The government policy of reducing U.S. energy consumption by improving the efficiency of individual homes isn't working because the policy costs more than it saves, according to a recent article in the Wall Street Journal.

Educators at the University of Chicago and the University of California at Berkeley recently studied the issue using a randomized control trial to evaluate home improvements made under the federal Weatherization Assistance Program. The program sponsors energy-related home improvements, and President Obama has recently proposed using the same program to convert homes heated by oil and propane to natural gas heat.

The premise of weatherization assistance is that reducing household energy consumption is a societal good and that the government should "nudge" customers to implement energy conservation measures. The study, led by the University of Chicago's Michael Greenstone and Berkeley's Meredith Fowlie and Catherine Wolfram, found that energy savings were much lower than anticipated, with a return of only $2,400 on a typical government subsidy of $5,000. "The authors put the annual return at minus 2.2 percent over 16 years, much worse than the historical returns on bonds or stocks," the article states.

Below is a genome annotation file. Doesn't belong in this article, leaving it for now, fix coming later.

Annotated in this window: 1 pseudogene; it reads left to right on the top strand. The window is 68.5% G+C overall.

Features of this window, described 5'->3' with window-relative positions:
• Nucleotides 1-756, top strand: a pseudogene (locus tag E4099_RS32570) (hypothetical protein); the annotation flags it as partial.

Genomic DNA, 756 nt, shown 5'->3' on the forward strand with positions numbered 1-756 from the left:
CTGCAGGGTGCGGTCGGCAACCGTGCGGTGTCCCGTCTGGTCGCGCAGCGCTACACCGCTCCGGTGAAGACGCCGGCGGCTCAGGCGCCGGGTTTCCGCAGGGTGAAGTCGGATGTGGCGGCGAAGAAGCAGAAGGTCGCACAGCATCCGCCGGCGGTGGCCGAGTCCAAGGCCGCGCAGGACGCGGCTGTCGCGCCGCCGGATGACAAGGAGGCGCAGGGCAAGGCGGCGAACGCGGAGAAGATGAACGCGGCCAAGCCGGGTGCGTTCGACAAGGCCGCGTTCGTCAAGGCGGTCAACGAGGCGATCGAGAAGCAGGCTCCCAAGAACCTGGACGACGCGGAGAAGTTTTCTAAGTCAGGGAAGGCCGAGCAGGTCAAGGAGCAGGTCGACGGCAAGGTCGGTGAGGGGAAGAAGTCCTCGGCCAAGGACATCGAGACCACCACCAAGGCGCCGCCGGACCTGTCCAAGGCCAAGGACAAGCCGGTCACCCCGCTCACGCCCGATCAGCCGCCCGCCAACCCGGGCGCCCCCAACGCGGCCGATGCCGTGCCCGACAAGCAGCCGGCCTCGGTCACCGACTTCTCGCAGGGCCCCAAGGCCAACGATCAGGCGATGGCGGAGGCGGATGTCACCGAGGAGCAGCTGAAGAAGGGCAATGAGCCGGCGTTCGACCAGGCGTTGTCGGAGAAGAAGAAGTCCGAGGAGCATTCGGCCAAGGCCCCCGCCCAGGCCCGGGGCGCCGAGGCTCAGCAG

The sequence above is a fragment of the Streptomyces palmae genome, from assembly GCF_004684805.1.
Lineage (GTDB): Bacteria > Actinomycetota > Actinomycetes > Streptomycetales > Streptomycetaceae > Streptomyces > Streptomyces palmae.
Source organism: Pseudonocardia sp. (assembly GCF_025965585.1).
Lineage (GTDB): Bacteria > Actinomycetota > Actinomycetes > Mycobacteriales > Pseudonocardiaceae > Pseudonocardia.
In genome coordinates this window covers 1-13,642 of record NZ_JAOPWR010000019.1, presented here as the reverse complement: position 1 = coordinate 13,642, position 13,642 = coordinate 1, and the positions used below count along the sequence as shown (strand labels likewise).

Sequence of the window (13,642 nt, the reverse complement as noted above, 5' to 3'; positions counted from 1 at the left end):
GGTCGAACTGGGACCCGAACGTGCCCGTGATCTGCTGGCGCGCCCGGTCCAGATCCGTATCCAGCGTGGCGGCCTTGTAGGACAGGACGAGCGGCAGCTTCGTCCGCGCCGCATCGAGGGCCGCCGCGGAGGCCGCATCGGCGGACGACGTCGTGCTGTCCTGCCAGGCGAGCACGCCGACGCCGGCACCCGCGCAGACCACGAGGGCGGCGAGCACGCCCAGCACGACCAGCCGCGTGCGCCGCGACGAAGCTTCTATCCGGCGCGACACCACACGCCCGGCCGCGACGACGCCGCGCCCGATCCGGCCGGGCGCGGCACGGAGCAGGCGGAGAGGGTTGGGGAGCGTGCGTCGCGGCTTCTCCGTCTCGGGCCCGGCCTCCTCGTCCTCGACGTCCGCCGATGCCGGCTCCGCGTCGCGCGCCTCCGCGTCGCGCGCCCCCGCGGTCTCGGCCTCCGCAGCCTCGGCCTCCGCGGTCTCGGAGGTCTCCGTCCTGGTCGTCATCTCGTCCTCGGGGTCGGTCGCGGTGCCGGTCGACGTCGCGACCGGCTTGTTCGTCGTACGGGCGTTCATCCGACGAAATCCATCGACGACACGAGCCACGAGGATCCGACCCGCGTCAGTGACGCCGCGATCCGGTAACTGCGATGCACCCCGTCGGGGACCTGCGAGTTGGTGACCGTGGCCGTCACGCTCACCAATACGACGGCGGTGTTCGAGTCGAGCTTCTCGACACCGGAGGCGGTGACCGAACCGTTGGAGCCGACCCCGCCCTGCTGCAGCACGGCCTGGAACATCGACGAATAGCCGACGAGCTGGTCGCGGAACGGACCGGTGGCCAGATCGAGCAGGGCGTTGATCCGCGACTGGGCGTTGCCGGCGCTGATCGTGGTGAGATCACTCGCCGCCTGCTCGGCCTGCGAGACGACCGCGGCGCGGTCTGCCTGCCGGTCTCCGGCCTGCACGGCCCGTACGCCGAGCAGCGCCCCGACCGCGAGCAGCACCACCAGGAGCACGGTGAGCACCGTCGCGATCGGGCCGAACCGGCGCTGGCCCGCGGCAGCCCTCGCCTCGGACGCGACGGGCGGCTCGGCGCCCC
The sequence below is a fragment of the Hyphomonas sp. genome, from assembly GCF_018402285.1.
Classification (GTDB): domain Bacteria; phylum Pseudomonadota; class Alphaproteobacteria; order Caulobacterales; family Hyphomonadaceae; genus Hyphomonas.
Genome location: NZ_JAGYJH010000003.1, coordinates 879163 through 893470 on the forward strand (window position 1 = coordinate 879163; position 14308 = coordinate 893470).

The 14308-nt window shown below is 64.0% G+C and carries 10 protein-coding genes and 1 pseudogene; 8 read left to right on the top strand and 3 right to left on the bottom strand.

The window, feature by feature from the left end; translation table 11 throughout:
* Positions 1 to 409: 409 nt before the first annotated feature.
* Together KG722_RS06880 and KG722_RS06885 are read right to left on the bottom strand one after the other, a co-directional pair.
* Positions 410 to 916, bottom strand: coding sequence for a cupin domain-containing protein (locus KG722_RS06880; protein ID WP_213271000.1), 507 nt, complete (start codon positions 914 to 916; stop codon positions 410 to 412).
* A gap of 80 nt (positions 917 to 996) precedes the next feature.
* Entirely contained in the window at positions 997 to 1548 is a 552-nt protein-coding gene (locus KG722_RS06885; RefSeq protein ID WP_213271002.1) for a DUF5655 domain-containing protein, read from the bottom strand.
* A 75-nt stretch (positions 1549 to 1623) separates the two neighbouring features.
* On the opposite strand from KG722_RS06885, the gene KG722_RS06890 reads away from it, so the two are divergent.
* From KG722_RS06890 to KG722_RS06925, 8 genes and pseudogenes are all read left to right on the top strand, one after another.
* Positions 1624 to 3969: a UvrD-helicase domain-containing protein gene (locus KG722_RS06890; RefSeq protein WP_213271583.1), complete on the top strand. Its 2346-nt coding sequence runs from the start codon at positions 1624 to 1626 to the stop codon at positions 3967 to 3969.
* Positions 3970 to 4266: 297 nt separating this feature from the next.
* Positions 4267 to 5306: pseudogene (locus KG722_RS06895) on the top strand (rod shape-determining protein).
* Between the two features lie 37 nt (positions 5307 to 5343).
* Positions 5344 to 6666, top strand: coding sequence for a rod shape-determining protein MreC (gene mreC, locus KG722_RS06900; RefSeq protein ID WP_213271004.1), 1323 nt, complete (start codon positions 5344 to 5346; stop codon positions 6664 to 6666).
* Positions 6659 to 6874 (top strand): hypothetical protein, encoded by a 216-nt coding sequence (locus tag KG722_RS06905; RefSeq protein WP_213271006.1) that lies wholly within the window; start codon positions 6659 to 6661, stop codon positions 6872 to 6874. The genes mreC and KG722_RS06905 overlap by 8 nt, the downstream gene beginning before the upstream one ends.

Consumers "may not be irrational when they pass up such investments: The programs simply aren't as beneficial as their promoters think," the article states.

The cost to society of an emitted ton of carbon has been placed at $38 by the Obama administration, but it costs the Weatherization Assistance Program $329 just to eliminate one ton of carbon emissions, which means the program "flunks the cost-benefit test by a wide margin," the Journal wrote.

Greenstone says the study raises questions about other energy initiative programs whose anticipated savings are based on projections rather than on field evidence. Climate change policies shouldn't be exempt from standard analytical tools, he said. "We need to develop a playbook of different approaches, and rank them based on cost per ton," he said.

To read the Wall Street Journal article, click here.